The weather has been quite a bit fresher this week with plenty of hints at fall being on its way.

Week 5, 2018: Things really slow down

September 5, 2018

Week 5 (August 29th – September 4th) of the 2018 fall migration monitoring season at VLBO was our slowest week yet with 135 birds of 20 species banded and 36 birds of 12 species recaptured. We also caught one California Quail which are released unbanded. These numbers are far below our totals for the previous four weeks but still slightly above the 17 year average of 122.2 birds, which shows that the end of August to early September is typically a very slow time. The number of species banded this week is actually slightly below average, however, and equals that of last year. Banding highlights of the week were our first Belted Kingfisher, 3 Dusky Flycatchers, and 2 Pine Siskins. Another exciting moment came when a Great Egret was observed flying out of the marsh adjacent to our net lanes followed by four Great Blue Herons! It was later seen again flying in the opposite direction high above the marsh, this time followed by two Great Blues, in perfect timing for a visiting group to witness.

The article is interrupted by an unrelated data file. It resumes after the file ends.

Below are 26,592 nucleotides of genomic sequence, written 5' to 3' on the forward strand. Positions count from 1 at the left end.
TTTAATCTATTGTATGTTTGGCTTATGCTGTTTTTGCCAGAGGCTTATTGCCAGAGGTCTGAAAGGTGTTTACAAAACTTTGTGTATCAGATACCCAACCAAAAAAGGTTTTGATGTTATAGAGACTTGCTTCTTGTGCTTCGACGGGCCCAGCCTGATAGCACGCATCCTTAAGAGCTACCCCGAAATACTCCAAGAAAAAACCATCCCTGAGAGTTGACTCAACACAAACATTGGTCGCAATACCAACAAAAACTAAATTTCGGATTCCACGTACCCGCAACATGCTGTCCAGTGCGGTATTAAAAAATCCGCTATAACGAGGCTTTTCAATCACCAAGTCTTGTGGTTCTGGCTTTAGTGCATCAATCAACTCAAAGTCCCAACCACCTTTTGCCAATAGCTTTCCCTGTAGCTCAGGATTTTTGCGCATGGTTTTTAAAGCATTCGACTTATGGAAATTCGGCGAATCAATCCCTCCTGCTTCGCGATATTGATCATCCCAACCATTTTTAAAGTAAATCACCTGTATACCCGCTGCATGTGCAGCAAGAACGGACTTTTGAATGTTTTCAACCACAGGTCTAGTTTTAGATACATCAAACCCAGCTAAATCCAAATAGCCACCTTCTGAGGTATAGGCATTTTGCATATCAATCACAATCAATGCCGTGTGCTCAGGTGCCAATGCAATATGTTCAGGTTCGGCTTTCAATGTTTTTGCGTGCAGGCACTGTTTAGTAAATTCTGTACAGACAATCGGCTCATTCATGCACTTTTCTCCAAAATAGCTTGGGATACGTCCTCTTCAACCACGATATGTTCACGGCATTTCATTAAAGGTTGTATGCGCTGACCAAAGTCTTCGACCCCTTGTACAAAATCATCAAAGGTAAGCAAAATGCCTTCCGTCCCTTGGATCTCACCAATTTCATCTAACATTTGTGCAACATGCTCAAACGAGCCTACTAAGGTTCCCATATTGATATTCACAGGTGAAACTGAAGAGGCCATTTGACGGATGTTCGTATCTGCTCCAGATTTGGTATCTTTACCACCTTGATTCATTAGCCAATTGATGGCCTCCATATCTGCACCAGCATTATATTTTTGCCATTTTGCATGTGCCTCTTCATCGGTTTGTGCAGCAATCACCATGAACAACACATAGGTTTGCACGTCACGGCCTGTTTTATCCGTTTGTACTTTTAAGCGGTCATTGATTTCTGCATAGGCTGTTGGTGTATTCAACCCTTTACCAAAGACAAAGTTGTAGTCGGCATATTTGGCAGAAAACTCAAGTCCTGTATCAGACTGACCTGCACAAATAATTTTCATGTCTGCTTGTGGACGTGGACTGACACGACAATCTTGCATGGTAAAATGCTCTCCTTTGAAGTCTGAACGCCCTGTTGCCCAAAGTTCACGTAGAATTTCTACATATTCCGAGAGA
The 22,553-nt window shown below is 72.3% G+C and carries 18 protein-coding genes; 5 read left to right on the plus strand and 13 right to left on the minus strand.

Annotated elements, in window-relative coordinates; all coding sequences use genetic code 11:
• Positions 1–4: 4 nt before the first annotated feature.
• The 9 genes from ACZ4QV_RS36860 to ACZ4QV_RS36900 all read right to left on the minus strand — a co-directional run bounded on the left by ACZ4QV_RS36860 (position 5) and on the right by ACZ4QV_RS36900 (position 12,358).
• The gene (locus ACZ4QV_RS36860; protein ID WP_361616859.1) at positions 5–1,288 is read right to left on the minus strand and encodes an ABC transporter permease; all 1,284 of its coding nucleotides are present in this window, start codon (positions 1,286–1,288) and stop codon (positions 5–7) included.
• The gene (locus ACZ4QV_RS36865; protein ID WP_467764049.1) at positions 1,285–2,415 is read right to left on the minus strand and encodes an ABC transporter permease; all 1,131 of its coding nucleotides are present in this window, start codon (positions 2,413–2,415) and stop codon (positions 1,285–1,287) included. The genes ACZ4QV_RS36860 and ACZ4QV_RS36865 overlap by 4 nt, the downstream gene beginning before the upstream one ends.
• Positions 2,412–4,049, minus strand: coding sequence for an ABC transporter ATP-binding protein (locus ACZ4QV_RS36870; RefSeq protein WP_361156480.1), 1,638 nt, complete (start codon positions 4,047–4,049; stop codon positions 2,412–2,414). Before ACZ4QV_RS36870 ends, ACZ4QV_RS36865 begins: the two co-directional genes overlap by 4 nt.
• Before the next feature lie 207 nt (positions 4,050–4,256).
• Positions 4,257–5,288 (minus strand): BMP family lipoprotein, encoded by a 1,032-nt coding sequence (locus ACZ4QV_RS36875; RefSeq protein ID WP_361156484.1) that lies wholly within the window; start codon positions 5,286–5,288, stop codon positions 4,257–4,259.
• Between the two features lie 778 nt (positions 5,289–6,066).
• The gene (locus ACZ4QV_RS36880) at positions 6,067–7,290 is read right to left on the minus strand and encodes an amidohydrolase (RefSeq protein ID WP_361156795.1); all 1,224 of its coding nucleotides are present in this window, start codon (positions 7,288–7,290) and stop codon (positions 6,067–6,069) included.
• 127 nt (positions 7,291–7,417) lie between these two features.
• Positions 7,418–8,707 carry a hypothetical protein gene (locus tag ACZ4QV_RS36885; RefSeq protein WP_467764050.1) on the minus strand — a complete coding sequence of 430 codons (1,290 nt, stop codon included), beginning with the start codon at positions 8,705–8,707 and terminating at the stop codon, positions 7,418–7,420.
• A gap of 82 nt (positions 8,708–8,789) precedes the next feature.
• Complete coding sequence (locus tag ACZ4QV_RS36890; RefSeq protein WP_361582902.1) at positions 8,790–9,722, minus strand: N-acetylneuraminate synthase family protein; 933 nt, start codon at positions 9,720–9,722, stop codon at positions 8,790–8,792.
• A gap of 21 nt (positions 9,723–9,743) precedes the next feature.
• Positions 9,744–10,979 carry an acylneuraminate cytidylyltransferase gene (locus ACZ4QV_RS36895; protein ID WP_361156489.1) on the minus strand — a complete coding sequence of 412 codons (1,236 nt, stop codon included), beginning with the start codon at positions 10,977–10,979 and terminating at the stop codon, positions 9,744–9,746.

Gray Catbirds regained the top spot this week with 24 banded, followed by Orange-crowned Warbler (16), Song Sparrow (14), Lincoln’s Sparrow (14), and Yellow Warbler (13). Willow Flycatcher fell down to 9th spot with only 4 banded indicating that most have already departed on migration. But we did band our record-breaking 125th Willow Flycatcher this week – what a productive year they’ve had at the station! Yellow Warblers had another good week with numbers still well above average and the total banded is getting close to the all time record; however we’ve noticed their number really declining in the last few days. The Northern Waterthrush migration is all but over with only one new individual banded. Gray Catbird numbers are slightly above average again this week and we are seeing more adult birds come through suggesting that more northern birds are starting to move through the station. Orange-crowned Warblers, Wilson’s Warblers, and Song and Lincoln’s Sparrows are right around average this week and White-crowned Sparrows have started to appear with 6 banded which is above average.